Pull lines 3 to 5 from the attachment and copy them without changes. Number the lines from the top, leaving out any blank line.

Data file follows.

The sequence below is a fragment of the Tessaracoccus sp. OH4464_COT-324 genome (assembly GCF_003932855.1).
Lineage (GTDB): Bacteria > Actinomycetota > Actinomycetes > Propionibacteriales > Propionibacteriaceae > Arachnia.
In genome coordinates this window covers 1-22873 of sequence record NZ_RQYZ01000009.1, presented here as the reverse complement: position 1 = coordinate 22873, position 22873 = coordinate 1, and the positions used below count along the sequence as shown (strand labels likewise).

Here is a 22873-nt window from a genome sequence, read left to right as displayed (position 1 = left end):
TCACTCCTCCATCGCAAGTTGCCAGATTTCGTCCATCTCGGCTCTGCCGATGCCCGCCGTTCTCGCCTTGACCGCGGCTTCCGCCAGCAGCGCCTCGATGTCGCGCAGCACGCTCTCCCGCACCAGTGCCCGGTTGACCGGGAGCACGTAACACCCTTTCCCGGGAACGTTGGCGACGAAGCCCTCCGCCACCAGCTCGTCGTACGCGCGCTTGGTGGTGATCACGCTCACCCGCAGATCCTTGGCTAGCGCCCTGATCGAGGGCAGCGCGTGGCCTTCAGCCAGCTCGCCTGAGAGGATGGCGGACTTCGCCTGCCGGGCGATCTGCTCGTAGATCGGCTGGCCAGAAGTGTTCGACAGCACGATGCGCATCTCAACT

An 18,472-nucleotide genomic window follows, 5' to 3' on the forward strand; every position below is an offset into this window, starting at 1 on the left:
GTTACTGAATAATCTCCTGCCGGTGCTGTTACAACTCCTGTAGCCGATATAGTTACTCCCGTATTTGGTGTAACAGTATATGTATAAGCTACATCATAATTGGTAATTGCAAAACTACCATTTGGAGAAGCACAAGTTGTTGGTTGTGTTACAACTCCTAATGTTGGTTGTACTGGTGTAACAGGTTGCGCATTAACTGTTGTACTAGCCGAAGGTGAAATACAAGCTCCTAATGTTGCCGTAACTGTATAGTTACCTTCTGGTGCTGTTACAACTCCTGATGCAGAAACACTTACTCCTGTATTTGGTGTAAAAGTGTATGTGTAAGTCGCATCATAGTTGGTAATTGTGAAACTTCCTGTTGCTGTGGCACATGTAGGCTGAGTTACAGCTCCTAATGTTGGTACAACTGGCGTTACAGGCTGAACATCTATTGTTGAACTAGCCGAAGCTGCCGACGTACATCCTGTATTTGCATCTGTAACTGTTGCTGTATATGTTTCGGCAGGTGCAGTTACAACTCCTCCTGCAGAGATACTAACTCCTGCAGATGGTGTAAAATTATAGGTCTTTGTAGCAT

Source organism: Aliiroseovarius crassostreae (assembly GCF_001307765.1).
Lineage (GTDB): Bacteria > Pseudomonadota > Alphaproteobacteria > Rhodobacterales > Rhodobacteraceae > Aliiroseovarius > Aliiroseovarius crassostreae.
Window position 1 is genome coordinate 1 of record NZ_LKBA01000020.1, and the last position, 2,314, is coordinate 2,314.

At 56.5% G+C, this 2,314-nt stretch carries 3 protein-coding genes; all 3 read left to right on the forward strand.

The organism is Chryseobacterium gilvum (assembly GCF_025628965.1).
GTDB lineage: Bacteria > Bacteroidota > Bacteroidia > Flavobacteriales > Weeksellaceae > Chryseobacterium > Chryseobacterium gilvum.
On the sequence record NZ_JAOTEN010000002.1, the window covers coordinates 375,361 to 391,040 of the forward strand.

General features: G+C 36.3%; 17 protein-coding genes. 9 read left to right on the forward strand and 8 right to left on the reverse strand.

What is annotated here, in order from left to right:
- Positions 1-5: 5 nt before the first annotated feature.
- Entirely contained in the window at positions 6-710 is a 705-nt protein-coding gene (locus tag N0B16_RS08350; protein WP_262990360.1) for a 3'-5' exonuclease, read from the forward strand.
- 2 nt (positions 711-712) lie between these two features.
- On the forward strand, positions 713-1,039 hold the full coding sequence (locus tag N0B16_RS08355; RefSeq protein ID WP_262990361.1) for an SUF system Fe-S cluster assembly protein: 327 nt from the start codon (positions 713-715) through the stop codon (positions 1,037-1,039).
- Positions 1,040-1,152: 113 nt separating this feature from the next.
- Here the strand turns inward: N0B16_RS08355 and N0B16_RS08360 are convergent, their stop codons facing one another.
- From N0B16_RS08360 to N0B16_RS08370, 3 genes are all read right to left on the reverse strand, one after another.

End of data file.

In genome coordinates this window covers 1-22873 of sequence record NZ_RQYZ01000009.1, presented here as the reverse complement: position 1 = coordinate 22873, position 22873 = coordinate 1, and the positions used below count along the sequence as shown (strand labels likewise).

Here is a 22873-nt window from a genome sequence, read left to right as displayed (position 1 = left end):
TCACTCCTCCATCGCAAGTTGCCAGATTTCGTCCATCTCGGCTCTGCCGATGCCCGCCGTTCTCGCCTTGACCGCGGCTTCCGCCAGCAGCGCCTCGATGTCGCGCAGCACGCTCTCCCGCACCAGTGCCCGGTTGACCGGGAGCACGTAACACCCTTTCCCGGGAACGTTGGCGACGAAGCCCTCCGCCACCAGCTCGTCGTACGCGCGCTTGGTGGTGATCACGCTCACCCGCAGATCCTTGGCTAGCGCCCTGATCGAGGGCAGCGCGTGGCCTTCAGCCAGCTCGCCTGAGAGGATGGCGGACTTCGCCTGCCGGGCGATCTGCTCGTAGATCGGCTGGCCAGAAGTGTTCGACAGCACGATGCGCATCTCAACT